Federal district court rules against Obamacare subsidies on federal exchange

A federal district court in Oklahoma has ruled that the Obamacare statute means what it says: subsidies may not granted to people obtaining their health insurance through the federal exchange. In Pruitt v. Burwell, Judge Ronald White of the Eastern District of Oklahoma followed the reasoning of the panel in Halbig v. Sebelius, a ruling that the full D.C. Circuit, having been packed by the Democrats, recently vacated.

The Oklahoma district court decision does not, of course, create a split in the Circuits. No federal court of appeals ruling exists that finds subsidies on the federal exchange illegal. It’s possible that the Supreme Court will take up this issue even absent a circuit split. If not, an appeal of the Oklahoma case might create a split.

If the Supreme Court does take up the issue, it may be tempted to engage in gymnastics to uphold Obamacare, as some say it did with the issue of the individual mandate. But Judge White’s Pruitt opinion argues persuasively against such judicial maneuvering:

The court is aware that the stakes are higher in the case at bar than they might be in another case. The issue of consequences has been touched upon in the previous decisions discussed. Speaking of its decision to vacate the IRS Rule, the majority in Halbig stated “[w]e reach this conclusion, frankly, with reluctance.”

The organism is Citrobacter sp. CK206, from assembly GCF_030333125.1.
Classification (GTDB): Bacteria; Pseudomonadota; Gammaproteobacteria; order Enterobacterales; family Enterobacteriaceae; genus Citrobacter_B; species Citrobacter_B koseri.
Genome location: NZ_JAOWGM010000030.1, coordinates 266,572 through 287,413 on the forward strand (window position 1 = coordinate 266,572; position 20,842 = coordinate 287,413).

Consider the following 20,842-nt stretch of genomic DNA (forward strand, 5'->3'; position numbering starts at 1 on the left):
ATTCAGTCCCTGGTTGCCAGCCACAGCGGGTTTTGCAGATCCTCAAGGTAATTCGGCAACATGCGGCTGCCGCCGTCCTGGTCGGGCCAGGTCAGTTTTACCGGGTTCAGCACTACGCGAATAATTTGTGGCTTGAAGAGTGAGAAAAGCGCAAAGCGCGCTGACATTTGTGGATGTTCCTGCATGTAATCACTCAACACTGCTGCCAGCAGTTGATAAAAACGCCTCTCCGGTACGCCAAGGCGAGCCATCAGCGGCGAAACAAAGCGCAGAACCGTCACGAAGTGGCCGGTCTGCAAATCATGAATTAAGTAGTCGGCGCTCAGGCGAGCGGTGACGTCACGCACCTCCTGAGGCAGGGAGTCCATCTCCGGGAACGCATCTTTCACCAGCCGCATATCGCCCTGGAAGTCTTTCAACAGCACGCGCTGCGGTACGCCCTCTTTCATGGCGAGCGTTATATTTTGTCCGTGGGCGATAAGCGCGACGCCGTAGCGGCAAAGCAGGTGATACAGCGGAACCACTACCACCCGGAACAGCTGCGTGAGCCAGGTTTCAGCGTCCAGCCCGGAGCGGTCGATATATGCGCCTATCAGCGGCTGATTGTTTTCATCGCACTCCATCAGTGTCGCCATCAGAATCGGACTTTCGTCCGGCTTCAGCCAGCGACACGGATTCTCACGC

Other judges in similar litigation have cast the plaintiffs’ argument in apocalyptic language. The first sentence of Judge Edwards’ dissent in Halbig is as follows: “This case is about Appellants’ not-so-veiled attempt to gut the Patient Protection and Affordable Care Act (‘ACA’).” Concurring in King, Judge Davis states that “[a]ppellants’ approach would effectively destroy the statute . . . .” Further, “[w]hat [appellants] may not do is rely on our help to deny to millions of Americans desperately-needed health insurance. . . ..”

Of course, a proper legal decision is not a matter of the court “helping” one side or the other. A lawsuit challenging a federal regulation is a commonplace occurrence in this country, not an affront to judicial dignity. A higher-profile case results in greater scrutiny of the decision, which is understandable and appropriate. . . .